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Cancer Society Daffodil Day Donations

15 August 2002

Cancer Society Daffodil Day Donations Go Back To Community

People donating to the Cancer Society this Daffodil Day, Friday 30 August, can be assured that their contributions will be spent in their own communities.

“Donations from a particular region will go towards cancer services in that region,” Cancer Society Chief Executive Neil Chave said today.

“I think it’s really important that people know that what they generously donate will be spent ‘in their backyard’, to make services available to their friends and family. For example, the money might go towards providing accommodation for cancer patients, training volunteers, providing ‘living with cancer’ programmes and cancer support groups, encouraging local schools to be SunSmart, or supporting the local Relay for Life.”

Mr Chave said that the Cancer Society relied on Daffodil Day donations to be able to continue to support people with cancer and their families.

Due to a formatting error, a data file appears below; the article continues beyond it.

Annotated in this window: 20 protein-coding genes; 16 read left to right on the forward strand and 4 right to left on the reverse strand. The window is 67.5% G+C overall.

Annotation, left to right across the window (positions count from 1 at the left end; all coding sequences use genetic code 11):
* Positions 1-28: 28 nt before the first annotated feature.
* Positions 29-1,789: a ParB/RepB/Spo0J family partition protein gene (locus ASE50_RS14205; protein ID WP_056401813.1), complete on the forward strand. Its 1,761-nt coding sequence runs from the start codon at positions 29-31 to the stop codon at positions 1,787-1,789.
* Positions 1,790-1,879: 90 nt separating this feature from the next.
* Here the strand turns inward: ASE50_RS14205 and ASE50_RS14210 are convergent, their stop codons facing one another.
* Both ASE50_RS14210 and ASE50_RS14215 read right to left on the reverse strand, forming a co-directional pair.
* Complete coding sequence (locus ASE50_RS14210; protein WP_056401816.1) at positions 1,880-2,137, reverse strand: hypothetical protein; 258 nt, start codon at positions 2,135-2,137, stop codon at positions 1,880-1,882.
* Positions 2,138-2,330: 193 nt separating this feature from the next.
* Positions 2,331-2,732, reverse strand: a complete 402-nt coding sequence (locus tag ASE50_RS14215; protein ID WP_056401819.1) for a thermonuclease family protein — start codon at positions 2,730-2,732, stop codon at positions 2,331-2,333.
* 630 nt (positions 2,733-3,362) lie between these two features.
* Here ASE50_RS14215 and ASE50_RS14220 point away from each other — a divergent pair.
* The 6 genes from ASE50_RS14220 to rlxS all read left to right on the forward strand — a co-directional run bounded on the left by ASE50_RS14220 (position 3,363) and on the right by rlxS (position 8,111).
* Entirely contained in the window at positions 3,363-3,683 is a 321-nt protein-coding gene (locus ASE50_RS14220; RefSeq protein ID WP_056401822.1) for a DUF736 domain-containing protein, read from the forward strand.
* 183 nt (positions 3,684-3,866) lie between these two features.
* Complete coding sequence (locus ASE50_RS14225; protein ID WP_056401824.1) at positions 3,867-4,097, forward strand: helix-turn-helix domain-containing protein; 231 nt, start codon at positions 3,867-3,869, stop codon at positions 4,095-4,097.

“Cancer changes lives drastically. The Cancer Society around New Zealand does all it can to ease the burden of patients and their families.

“Modern cancer treatment is aimed at allowing people with cancer to be in their own home setting as much as possible. Daffodil Day enables us to provide support that helps people undergoing cancer treatment to carry on with their employment, family responsibilities and interests.”

He said the Cancer Society also had a toll-free telephone information service - 0800 800 426 - staffed by oncology nurses to provide information, support and understanding to people with cancer and their families.

Funds raised on Daffodil Day will also go towards research into the causes and treatments for many different forms of cancer, and the prevention of cancer through public education and health promotion.

About Daffodil Day

The use of the daffodil as a symbol of hope originated from the Canadian Cancer Society. It is now used by cancer organisations all over the world.

The daffodil is one of the earliest flowers of spring and brings a promise of brighter times after winter. Daffodil Day is the New Zealand Cancer Society’s main fundraising event, and has been held since 1990. The National Bank has been a partner and sponsor since Daffodil Day began.

Heralding spring, the day involves thousands of volunteers and many events across the country.

Ends

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